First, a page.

spotlight: clarissa blau
clarissa blau, film producer
– Tell us a little bit about yourself. Where did you grow up and how were you raised?
I was born and raised in Queens to a Filipino mother and a native New Yorker Jewish father with European ancestry. Both my parents embodied hard work; my mother a nurse and my father worked in the post office.
So many of my friends growing up had different ethnic backgrounds, a lot of them were ‘half and half’ like me. At the time, I didn’t feel like that had a great significance, but in retrospect I’m so thankful for that experience. But of course I’ve had many moments of feeling like an other, when you’re the only person in the room with such a specific ethnic background.
– What are some challenges you have faced when it comes to navigating personal identity?
Being biracial often comes with the territory of having to explain yourself. People take a look at you and automatically want to figure you out. I always sense this underlying frustration when people can’t get it. And to make matters more complicated, I’m also bisexual. So you could say the notion of “bi” has always meant a great deal to me. Because of my personal identity, I’ve certainly felt fetishized. On numerous occasions, people have described me as “interesting” once I told them about my background. What’s so interesting about your truth right?
– Have you ever experienced someone making assumptions about your background (race, ethnicity, culture, nationality, etc.). If so, what kind of assumptions were made and how did you deal with this?
Constantly! People are convinced I’m Puerto Rican or Colombian. When I tell them I don’t speak spanish, there’s this “oh my god no way” moment that I’ve grown accustomed to. I realize this isn’t so far fetched, when you look at the history of the Philippines (being colonized by Spain), but it’s still frustrating to feel like your identity is in question like someone could know you better than you?! I like to believe I’ve gotten to a place where these assumptions don’t bother me, you have to put one foot forward and take charge with this decisiveness that no one can mess with.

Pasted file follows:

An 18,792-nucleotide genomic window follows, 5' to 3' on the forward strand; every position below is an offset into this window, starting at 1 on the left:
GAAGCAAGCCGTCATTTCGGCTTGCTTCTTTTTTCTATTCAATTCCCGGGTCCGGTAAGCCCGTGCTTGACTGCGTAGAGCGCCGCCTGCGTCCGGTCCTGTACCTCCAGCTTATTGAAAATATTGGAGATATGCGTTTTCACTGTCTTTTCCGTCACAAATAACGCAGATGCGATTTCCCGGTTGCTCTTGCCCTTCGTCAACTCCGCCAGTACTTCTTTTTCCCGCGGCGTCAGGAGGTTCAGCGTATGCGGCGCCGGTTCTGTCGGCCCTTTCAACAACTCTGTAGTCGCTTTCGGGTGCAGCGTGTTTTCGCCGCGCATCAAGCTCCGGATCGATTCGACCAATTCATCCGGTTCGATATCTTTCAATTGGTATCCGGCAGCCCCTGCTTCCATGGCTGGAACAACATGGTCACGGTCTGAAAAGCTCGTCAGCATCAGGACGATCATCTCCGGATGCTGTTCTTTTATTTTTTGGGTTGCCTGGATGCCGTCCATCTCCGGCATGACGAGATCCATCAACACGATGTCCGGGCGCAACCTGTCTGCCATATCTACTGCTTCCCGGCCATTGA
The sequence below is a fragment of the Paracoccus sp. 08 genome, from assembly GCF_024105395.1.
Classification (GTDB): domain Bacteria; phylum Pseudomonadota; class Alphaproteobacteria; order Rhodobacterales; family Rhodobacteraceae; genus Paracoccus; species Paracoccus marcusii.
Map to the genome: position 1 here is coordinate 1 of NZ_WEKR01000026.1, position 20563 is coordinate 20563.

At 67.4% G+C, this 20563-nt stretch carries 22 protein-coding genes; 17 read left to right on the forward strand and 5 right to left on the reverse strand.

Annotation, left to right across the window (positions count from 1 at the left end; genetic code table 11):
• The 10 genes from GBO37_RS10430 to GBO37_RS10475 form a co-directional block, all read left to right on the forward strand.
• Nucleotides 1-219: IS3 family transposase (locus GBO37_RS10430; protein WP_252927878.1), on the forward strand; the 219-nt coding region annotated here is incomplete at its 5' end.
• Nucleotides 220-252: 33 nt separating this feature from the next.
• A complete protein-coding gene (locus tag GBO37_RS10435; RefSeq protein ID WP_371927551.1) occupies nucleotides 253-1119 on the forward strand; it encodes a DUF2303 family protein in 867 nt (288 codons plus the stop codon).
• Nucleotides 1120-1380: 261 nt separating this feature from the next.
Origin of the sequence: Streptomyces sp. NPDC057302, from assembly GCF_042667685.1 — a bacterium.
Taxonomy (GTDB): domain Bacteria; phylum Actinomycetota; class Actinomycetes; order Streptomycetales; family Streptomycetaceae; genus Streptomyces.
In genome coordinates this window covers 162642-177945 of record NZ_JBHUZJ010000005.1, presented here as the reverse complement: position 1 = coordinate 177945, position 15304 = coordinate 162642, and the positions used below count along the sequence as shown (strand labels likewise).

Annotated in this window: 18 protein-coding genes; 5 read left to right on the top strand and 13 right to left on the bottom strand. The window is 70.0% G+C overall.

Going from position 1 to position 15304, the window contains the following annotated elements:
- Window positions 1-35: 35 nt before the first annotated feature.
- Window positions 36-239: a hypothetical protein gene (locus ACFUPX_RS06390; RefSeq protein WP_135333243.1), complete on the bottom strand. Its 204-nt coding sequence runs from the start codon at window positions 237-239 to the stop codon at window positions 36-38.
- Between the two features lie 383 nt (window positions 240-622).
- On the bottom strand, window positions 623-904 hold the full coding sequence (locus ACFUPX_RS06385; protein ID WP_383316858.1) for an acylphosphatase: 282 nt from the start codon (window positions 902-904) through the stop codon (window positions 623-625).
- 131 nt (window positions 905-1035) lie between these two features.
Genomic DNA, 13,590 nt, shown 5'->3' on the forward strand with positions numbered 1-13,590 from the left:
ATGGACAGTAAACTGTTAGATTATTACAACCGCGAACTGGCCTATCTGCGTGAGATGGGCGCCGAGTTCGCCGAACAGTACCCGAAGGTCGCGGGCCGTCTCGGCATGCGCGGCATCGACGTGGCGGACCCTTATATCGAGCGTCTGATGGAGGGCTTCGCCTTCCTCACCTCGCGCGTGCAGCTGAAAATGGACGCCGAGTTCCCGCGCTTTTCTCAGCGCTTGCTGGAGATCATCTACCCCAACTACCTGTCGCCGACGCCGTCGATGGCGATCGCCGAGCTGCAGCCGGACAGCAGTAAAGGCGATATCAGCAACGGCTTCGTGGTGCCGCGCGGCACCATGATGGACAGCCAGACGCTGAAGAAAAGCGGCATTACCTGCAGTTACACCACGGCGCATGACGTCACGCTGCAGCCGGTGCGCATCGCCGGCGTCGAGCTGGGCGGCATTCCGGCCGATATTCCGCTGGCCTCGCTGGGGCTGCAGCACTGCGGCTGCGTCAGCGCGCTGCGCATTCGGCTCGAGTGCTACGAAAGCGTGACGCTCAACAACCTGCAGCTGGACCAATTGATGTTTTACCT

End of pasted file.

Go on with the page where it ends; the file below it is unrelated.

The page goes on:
– On our website we define [mxd] subjects as being "in perpetual flows and shifts between a multiplicity of personas, positions, and points of interconnection". In what way do you consider yourself to be a [mxd] subject? In other words, how does complexity fit into your personal identity? Or how do you dis-identify with identity labels that people impose on you?
What can I say? I’m not a straight line, everything I’m about and where I’m from speaks to this. I realize a lot of people are against labels, but it feels empowering to verbalize my biracialiness and bisexuality. It’s my way of taking ownership, so no one else can mislabel me.
– What do you do and what are you currently working on? Feel free to include any personal/passion projects you are thinking of/working on that incorporate experiences/aspects of your background.
Currently I’m a producer in the commercial world, working primarily in fashion & beauty. I’m trying to dedicate more of my time into directing personal projects. Two short films I want to make speak directly into my personal identity. One focuses on a bisexual girl, who gets into a compromising position with a couple who want to have a threesome, ha. The other is about a Filipino girl, who refuses to pray the rosary after her mother has been deported. I know, both very different stories, but can’t help feel these two narratives are needed on screen; visibility is everything. We have countless stories on screen that speak to the white heteronormative experience. We need to do more and show more.